Difference between revisions of "Bintan"
Revision as of 04:46, 22 March 2008
Bintan has dual features: the northern portion of the island, Bintan Resorts (Lagoi), full of expensive resorts and manicured lawns. As it has very little in common with the rest of the island, the resorts are covered in the Bintan Resorts article.
Separated from the resorts by checkpoints and armed guards, the southern half of the island is "real" border town Indonesia, home to electronics factories, fishing villages and some low-key beaches.
Bahasa Indonesia, which is spoken throughout Indonesia, is modeled on the version of Malay which originates from Riau on the Sumatra mainland and the Riau Islands. In fact, Riau Malay is regarded as the purest form of the Malay language and visitors from Malaysia will find the Malay spoken here very similar to Bahasa Malaysia, which is the version of Malay spoken back home.
For detailed information on visas, please see Indonesia page. All Bintan ports, namely Tanjung Pinang, Lobam and Bandar Bentan Telani or Lagoi (Bintan Resorts) are visa-free and visa-on-arrival points of entry.
Bintan's airport only caters to a limited number of flights, none of which are international. Main operator is Riau Airlines which provide connections to Pekanbaru, Palembang, Jambi and the remote Natuna Islands. Even though, the government trying to make it more specific about the destination. The flight also running to Jakarta once a day. Tanjungpinang now have better accommodation & Transportation since the governor office move in. They also trying to make the airport bigger than it was be. So never wonder how you will get there or while you there.
You are most likely to arrive by boat. Most international travelers arrive from Singapore and Johor Bahru. Bintan is also the major domestic seaport for the Riau Islands and is a port of call for Indonesia's major passenger shipping company Pelni.
There are several passenger ports in Bintan. The most common one is at Tanjung Pinang where most short-distance inter-island ferries and those from Singapore and Johor Bahru dock. The other ferry terminals are at Tanjung Uban, Kijang (where Pelni boats dock), and Teluk Sebung which serves the Bintan Resorts area on the northern part of the island. Please see Bintan Resorts for details to get to that part of Bintan.
There is no public transportation to speak of Bintan. Taxis/car rental are the only ways to get around Bintan. Car rental should not cost more than S$50/day for a sedan, in fact, some places cost S$20/day.
Taxis compete furiously for your custom and cutthroat bargaining is a necessity. The safety of these is dubious though, and it is generally advisable to avoid the taxi touts at Tanjung Pinang's ferry terminal entirely and arrange transportation with your lodgings.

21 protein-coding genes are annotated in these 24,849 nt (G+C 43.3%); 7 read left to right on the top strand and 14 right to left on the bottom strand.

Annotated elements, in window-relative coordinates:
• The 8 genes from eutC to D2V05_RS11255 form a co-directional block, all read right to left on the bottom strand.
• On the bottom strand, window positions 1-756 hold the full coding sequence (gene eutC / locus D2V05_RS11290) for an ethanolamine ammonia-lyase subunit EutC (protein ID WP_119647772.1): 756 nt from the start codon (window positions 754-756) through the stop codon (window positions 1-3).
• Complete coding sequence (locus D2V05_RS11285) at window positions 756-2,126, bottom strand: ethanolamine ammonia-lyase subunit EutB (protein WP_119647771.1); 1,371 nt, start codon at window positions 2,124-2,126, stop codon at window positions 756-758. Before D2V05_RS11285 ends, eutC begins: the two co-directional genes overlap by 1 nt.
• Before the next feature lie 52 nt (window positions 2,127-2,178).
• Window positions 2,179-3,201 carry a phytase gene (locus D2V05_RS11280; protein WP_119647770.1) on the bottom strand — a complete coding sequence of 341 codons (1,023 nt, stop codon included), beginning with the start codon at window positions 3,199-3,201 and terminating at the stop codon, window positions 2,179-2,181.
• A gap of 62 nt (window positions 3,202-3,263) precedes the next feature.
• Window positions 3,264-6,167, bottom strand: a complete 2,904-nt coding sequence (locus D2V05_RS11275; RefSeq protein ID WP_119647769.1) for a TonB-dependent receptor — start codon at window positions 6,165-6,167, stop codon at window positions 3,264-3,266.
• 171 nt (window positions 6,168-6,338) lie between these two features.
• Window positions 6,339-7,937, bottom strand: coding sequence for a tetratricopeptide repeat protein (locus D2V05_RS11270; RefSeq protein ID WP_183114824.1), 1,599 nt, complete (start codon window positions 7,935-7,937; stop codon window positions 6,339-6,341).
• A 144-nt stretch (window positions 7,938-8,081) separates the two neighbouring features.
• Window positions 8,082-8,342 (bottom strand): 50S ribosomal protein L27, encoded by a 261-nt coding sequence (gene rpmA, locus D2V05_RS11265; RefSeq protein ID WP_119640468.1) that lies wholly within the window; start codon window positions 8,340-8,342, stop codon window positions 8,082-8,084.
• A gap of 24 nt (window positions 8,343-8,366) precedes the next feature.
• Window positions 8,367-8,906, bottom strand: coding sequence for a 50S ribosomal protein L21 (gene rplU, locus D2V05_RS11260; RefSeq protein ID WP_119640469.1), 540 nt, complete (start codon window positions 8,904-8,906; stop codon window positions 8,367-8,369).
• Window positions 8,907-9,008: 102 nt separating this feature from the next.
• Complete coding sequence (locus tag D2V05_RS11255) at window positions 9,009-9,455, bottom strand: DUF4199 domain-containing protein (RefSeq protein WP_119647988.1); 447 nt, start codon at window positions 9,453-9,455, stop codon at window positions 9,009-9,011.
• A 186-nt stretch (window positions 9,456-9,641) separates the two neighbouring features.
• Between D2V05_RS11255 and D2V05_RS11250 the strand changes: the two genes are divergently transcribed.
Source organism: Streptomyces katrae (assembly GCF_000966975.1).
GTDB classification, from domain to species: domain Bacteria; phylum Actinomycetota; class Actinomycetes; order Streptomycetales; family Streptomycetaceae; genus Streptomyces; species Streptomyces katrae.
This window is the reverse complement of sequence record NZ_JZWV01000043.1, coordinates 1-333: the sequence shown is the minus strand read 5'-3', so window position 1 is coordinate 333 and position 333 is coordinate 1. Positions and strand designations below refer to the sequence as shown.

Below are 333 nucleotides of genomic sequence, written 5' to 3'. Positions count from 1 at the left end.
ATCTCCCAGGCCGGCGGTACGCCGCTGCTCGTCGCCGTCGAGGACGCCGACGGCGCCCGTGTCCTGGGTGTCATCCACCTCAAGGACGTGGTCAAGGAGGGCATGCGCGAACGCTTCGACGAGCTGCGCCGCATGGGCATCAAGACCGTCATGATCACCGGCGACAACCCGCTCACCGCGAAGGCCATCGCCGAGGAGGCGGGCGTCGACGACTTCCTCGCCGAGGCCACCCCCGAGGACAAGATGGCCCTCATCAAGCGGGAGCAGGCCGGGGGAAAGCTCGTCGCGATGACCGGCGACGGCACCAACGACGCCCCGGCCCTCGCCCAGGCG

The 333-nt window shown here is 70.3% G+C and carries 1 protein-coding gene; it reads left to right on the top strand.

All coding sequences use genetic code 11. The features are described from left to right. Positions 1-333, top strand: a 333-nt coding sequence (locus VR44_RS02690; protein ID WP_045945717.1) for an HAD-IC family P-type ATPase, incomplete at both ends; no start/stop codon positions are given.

By Angkutan Kota (Mikrolet)
Mikrolet (minibuses which operate on fixed routes. They carry six to eight passengers and charges per person vary with the distance), known as Angkutan Kota / Angkut in Bintan is another useful way to roam around, fare around the town is Rp. 2.500 (as of 2007). To stop at your destination, just shout "kiri"!
Go to Trikora Beach. It is beautiful and there are many seasports readily available.
Also, the primary rainforests, although reduced in size due to commercialism, they are still majestic and magnificent.
Bintan has beaches and sea games, but it is also known to be a place for prostitution, unless this is what you are looking for. Bintan Resorts have fantastic golf.
You can also go island-hopping from the main ports. From Tanjung Pinang, going to a nearby island would only be about S$5-10.
Both Indonesian rupiah and Singapore dollars are universally accepted.
The major shopping centres in town hardly compare to those in Singapore, Jakarta, or Kuala Lumpur, but the items sold are generally cheap, varied, and acceptable quality.
Seafood in Bintan is fresh and affordable (about S$3-7/pax) and Tanjung Pinang has many restaurants, although they usually have sub-standard fans and minimal or gaudy decoration. However, service is good and waiters are friendly. There isn't always an English menu, so take a look at the Indonesian phrasebook and learn the basics.
Hygiene may be a problem, but restaurants here depend on repeat customers, so generally they will do their best to make sure you have an enjoyable experience.
Drink bottled water. Except for a few 4/5* hotels, tap water is generaly not potable.
As the locals are generally Muslims and thus do not usually drink alcoholic beverages, beer and wines are not available in every shop, but major shopping centres/hotel concierges can tell you where to buy them.
Tanjung Pinang has a partly deserved bad reputation. Do not carry large quantities of cash or flash it about, and do not take unfamiliar taxis (particularly the touts at the jetty).
Locals will readily befriend you, but be warned, they will inflate your bills and take a cut. However, since the cut they take isn't very large unless they are really unscrupulous so they still make good, friendly, and knowledgeable guides.
Prostitution is a problem so unless that is what you are looking for, you should (if you are a man) never go near them. They are quite persuasive and lead hard lives so they will keep on pestering you if you show the slightest interest.